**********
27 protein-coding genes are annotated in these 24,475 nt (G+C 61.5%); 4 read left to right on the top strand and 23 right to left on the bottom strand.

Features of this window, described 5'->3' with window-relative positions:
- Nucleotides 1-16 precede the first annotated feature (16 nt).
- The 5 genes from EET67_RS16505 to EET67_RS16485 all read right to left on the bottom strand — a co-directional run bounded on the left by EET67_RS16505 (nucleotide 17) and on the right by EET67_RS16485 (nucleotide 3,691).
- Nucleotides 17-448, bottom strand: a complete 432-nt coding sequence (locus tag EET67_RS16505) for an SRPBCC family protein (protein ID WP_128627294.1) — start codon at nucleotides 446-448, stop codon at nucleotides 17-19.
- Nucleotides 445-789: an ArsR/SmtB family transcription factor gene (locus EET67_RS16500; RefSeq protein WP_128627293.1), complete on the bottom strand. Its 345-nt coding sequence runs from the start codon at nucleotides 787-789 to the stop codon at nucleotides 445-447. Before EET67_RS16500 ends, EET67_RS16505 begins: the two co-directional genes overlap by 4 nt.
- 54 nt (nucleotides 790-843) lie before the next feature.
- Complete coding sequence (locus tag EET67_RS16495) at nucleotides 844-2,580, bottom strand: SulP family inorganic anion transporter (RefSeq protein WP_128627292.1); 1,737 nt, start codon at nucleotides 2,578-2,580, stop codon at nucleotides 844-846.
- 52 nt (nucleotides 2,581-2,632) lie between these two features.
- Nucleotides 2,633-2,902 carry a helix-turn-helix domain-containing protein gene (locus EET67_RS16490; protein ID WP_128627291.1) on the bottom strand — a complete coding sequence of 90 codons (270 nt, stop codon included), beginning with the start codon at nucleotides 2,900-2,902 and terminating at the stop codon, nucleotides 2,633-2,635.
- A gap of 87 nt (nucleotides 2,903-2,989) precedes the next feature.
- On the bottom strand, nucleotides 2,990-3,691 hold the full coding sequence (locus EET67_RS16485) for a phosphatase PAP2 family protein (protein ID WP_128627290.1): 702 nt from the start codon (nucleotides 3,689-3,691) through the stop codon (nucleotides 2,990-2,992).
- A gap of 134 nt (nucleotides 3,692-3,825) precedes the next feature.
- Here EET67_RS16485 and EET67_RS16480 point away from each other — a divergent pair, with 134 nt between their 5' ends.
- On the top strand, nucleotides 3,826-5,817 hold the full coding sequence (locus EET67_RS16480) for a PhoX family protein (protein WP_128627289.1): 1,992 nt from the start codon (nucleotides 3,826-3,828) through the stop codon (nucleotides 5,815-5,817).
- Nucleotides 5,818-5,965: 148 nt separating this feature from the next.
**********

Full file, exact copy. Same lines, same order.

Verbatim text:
27 protein-coding genes are annotated in these 24,475 nt (G+C 61.5%); 4 read left to right on the top strand and 23 right to left on the bottom strand.

Features of this window, described 5'->3' with window-relative positions:
- Nucleotides 1-16 precede the first annotated feature (16 nt).
- The 5 genes from EET67_RS16505 to EET67_RS16485 all read right to left on the bottom strand — a co-directional run bounded on the left by EET67_RS16505 (nucleotide 17) and on the right by EET67_RS16485 (nucleotide 3,691).
- Nucleotides 17-448, bottom strand: a complete 432-nt coding sequence (locus tag EET67_RS16505) for an SRPBCC family protein (protein ID WP_128627294.1) — start codon at nucleotides 446-448, stop codon at nucleotides 17-19.
- Nucleotides 445-789: an ArsR/SmtB family transcription factor gene (locus EET67_RS16500; RefSeq protein WP_128627293.1), complete on the bottom strand. Its 345-nt coding sequence runs from the start codon at nucleotides 787-789 to the stop codon at nucleotides 445-447. Before EET67_RS16500 ends, EET67_RS16505 begins: the two co-directional genes overlap by 4 nt.
- 54 nt (nucleotides 790-843) lie before the next feature.
- Complete coding sequence (locus tag EET67_RS16495) at nucleotides 844-2,580, bottom strand: SulP family inorganic anion transporter (RefSeq protein WP_128627292.1); 1,737 nt, start codon at nucleotides 2,578-2,580, stop codon at nucleotides 844-846.
- 52 nt (nucleotides 2,581-2,632) lie between these two features.
- Nucleotides 2,633-2,902 carry a helix-turn-helix domain-containing protein gene (locus EET67_RS16490; protein ID WP_128627291.1) on the bottom strand — a complete coding sequence of 90 codons (270 nt, stop codon included), beginning with the start codon at nucleotides 2,900-2,902 and terminating at the stop codon, nucleotides 2,633-2,635.
- A gap of 87 nt (nucleotides 2,903-2,989) precedes the next feature.
- On the bottom strand, nucleotides 2,990-3,691 hold the full coding sequence (locus EET67_RS16485) for a phosphatase PAP2 family protein (protein ID WP_128627290.1): 702 nt from the start codon (nucleotides 3,689-3,691) through the stop codon (nucleotides 2,990-2,992).
- A gap of 134 nt (nucleotides 3,692-3,825) precedes the next feature.
- Here EET67_RS16485 and EET67_RS16480 point away from each other — a divergent pair, with 134 nt between their 5' ends.
- On the top strand, nucleotides 3,826-5,817 hold the full coding sequence (locus EET67_RS16480) for a PhoX family protein (protein WP_128627289.1): 1,992 nt from the start codon (nucleotides 3,826-3,828) through the stop codon (nucleotides 5,815-5,817).
- Nucleotides 5,818-5,965: 148 nt separating this feature from the next.